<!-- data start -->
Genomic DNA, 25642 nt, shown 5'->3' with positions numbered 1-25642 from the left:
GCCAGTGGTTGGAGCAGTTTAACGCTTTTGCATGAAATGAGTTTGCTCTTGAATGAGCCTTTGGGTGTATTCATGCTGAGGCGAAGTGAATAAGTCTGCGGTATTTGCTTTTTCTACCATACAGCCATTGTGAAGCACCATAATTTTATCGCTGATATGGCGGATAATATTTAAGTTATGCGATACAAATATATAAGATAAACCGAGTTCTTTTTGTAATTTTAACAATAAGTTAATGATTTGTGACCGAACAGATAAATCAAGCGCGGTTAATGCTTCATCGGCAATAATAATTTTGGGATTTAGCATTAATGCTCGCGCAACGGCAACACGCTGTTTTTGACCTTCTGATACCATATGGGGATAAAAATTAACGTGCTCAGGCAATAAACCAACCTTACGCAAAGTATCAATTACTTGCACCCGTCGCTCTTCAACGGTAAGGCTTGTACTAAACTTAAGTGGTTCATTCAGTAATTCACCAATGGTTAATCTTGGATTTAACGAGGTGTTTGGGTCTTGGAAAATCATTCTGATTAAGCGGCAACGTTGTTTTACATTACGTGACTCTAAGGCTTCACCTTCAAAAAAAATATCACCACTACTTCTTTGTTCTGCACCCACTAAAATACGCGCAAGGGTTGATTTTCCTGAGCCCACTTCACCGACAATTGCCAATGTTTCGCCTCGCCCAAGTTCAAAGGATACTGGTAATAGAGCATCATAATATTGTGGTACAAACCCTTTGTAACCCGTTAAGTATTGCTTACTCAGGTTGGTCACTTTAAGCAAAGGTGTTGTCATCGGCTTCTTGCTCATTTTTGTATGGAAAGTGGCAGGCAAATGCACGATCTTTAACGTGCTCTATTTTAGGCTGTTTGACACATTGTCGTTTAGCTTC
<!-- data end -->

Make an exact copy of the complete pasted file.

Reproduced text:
Genomic DNA, 25642 nt, shown 5'->3' with positions numbered 1-25642 from the left:
GCCAGTGGTTGGAGCAGTTTAACGCTTTTGCATGAAATGAGTTTGCTCTTGAATGAGCCTTTGGGTGTATTCATGCTGAGGCGAAGTGAATAAGTCTGCGGTATTTGCTTTTTCTACCATACAGCCATTGTGAAGCACCATAATTTTATCGCTGATATGGCGGATAATATTTAAGTTATGCGATACAAATATATAAGATAAACCGAGTTCTTTTTGTAATTTTAACAATAAGTTAATGATTTGTGACCGAACAGATAAATCAAGCGCGGTTAATGCTTCATCGGCAATAATAATTTTGGGATTTAGCATTAATGCTCGCGCAACGGCAACACGCTGTTTTTGACCTTCTGATACCATATGGGGATAAAAATTAACGTGCTCAGGCAATAAACCAACCTTACGCAAAGTATCAATTACTTGCACCCGTCGCTCTTCAACGGTAAGGCTTGTACTAAACTTAAGTGGTTCATTCAGTAATTCACCAATGGTTAATCTTGGATTTAACGAGGTGTTTGGGTCTTGGAAAATCATTCTGATTAAGCGGCAACGTTGTTTTACATTACGTGACTCTAAGGCTTCACCTTCAAAAAAAATATCACCACTACTTCTTTGTTCTGCACCCACTAAAATACGCGCAAGGGTTGATTTTCCTGAGCCCACTTCACCGACAATTGCCAATGTTTCGCCTCGCCCAAGTTCAAAGGATACTGGTAATAGAGCATCATAATATTGTGGTACAAACCCTTTGTAACCCGTTAAGTATTGCTTACTCAGGTTGGTCACTTTAAGCAAAGGTGTTGTCATCGGCTTCTTGCTCATTTTTGTATGGAAAGTGGCAGGCAAATGCACGATCTTTAACGTGCTCTATTTTAGGCTGTTTGACACATTGTCGTTTAGCTTC